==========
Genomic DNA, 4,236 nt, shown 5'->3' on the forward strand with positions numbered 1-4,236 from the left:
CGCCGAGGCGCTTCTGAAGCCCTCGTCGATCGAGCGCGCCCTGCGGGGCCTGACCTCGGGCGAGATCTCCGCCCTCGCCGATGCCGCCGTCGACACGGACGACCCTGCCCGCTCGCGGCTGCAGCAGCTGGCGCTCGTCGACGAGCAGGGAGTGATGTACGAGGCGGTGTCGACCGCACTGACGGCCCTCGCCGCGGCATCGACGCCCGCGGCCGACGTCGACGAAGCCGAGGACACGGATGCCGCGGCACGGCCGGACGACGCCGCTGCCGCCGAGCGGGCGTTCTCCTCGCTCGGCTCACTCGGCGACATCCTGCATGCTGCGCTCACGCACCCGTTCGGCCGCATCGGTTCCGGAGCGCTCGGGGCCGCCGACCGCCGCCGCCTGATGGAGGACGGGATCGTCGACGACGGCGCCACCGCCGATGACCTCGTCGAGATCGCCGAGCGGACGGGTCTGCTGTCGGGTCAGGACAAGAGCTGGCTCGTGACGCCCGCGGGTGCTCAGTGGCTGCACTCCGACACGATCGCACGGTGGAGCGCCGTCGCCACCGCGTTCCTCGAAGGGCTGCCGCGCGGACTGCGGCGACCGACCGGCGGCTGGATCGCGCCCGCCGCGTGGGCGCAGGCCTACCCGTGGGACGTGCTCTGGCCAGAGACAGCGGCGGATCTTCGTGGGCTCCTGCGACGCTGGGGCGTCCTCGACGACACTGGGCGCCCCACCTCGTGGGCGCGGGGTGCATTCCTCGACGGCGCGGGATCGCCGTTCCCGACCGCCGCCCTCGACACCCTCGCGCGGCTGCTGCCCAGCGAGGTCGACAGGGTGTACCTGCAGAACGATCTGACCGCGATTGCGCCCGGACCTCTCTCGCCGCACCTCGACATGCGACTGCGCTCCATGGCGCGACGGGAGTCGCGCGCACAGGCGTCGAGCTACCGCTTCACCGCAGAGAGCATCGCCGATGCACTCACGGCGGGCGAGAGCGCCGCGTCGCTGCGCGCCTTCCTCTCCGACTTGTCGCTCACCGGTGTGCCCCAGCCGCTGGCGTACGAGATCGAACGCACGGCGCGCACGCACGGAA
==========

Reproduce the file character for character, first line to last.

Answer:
Genomic DNA, 4,236 nt, shown 5'->3' on the forward strand with positions numbered 1-4,236 from the left:
CGCCGAGGCGCTTCTGAAGCCCTCGTCGATCGAGCGCGCCCTGCGGGGCCTGACCTCGGGCGAGATCTCCGCCCTCGCCGATGCCGCCGTCGACACGGACGACCCTGCCCGCTCGCGGCTGCAGCAGCTGGCGCTCGTCGACGAGCAGGGAGTGATGTACGAGGCGGTGTCGACCGCACTGACGGCCCTCGCCGCGGCATCGACGCCCGCGGCCGACGTCGACGAAGCCGAGGACACGGATGCCGCGGCACGGCCGGACGACGCCGCTGCCGCCGAGCGGGCGTTCTCCTCGCTCGGCTCACTCGGCGACATCCTGCATGCTGCGCTCACGCACCCGTTCGGCCGCATCGGTTCCGGAGCGCTCGGGGCCGCCGACCGCCGCCGCCTGATGGAGGACGGGATCGTCGACGACGGCGCCACCGCCGATGACCTCGTCGAGATCGCCGAGCGGACGGGTCTGCTGTCGGGTCAGGACAAGAGCTGGCTCGTGACGCCCGCGGGTGCTCAGTGGCTGCACTCCGACACGATCGCACGGTGGAGCGCCGTCGCCACCGCGTTCCTCGAAGGGCTGCCGCGCGGACTGCGGCGACCGACCGGCGGCTGGATCGCGCCCGCCGCGTGGGCGCAGGCCTACCCGTGGGACGTGCTCTGGCCAGAGACAGCGGCGGATCTTCGTGGGCTCCTGCGACGCTGGGGCGTCCTCGACGACACTGGGCGCCCCACCTCGTGGGCGCGGGGTGCATTCCTCGACGGCGCGGGATCGCCGTTCCCGACCGCCGCCCTCGACACCCTCGCGCGGCTGCTGCCCAGCGAGGTCGACAGGGTGTACCTGCAGAACGATCTGACCGCGATTGCGCCCGGACCTCTCTCGCCGCACCTCGACATGCGACTGCGCTCCATGGCGCGACGGGAGTCGCGCGCACAGGCGTCGAGCTACCGCTTCACCGCAGAGAGCATCGCCGATGCACTCACGGCGGGCGAGAGCGCCGCGTCGCTGCGCGCCTTCCTCTCCGACTTGTCGCTCACCGGTGTGCCCCAGCCGCTGGCGTACGAGATCGAACGCACGGCGCGCACGCACGGAA